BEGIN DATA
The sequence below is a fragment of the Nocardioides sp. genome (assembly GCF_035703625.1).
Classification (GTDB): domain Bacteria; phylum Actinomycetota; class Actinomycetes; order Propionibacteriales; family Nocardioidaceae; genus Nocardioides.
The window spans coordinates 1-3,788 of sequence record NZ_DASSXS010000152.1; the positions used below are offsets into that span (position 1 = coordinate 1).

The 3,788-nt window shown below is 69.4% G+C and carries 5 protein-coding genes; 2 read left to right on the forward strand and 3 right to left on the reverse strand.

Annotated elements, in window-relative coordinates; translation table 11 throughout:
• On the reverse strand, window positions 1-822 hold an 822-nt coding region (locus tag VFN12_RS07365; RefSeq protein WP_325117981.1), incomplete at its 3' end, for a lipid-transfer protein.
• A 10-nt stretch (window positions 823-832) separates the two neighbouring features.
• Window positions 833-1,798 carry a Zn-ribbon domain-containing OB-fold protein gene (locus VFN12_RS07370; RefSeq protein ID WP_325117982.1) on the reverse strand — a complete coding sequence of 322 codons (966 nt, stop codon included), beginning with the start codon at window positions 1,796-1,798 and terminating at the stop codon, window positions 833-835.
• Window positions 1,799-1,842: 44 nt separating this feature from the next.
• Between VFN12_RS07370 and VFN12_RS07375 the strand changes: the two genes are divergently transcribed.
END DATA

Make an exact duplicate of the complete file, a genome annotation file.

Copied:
The sequence below is a fragment of the Nocardioides sp. genome (assembly GCF_035703625.1).
Classification (GTDB): domain Bacteria; phylum Actinomycetota; class Actinomycetes; order Propionibacteriales; family Nocardioidaceae; genus Nocardioides.
The window spans coordinates 1-3,788 of sequence record NZ_DASSXS010000152.1; the positions used below are offsets into that span (position 1 = coordinate 1).

The 3,788-nt window shown below is 69.4% G+C and carries 5 protein-coding genes; 2 read left to right on the forward strand and 3 right to left on the reverse strand.

Annotated elements, in window-relative coordinates; translation table 11 throughout:
• On the reverse strand, window positions 1-822 hold an 822-nt coding region (locus tag VFN12_RS07365; RefSeq protein WP_325117981.1), incomplete at its 3' end, for a lipid-transfer protein.
• A 10-nt stretch (window positions 823-832) separates the two neighbouring features.
• Window positions 833-1,798 carry a Zn-ribbon domain-containing OB-fold protein gene (locus VFN12_RS07370; RefSeq protein ID WP_325117982.1) on the reverse strand — a complete coding sequence of 322 codons (966 nt, stop codon included), beginning with the start codon at window positions 1,796-1,798 and terminating at the stop codon, window positions 833-835.
• Window positions 1,799-1,842: 44 nt separating this feature from the next.
• Between VFN12_RS07370 and VFN12_RS07375 the strand changes: the two genes are divergently transcribed.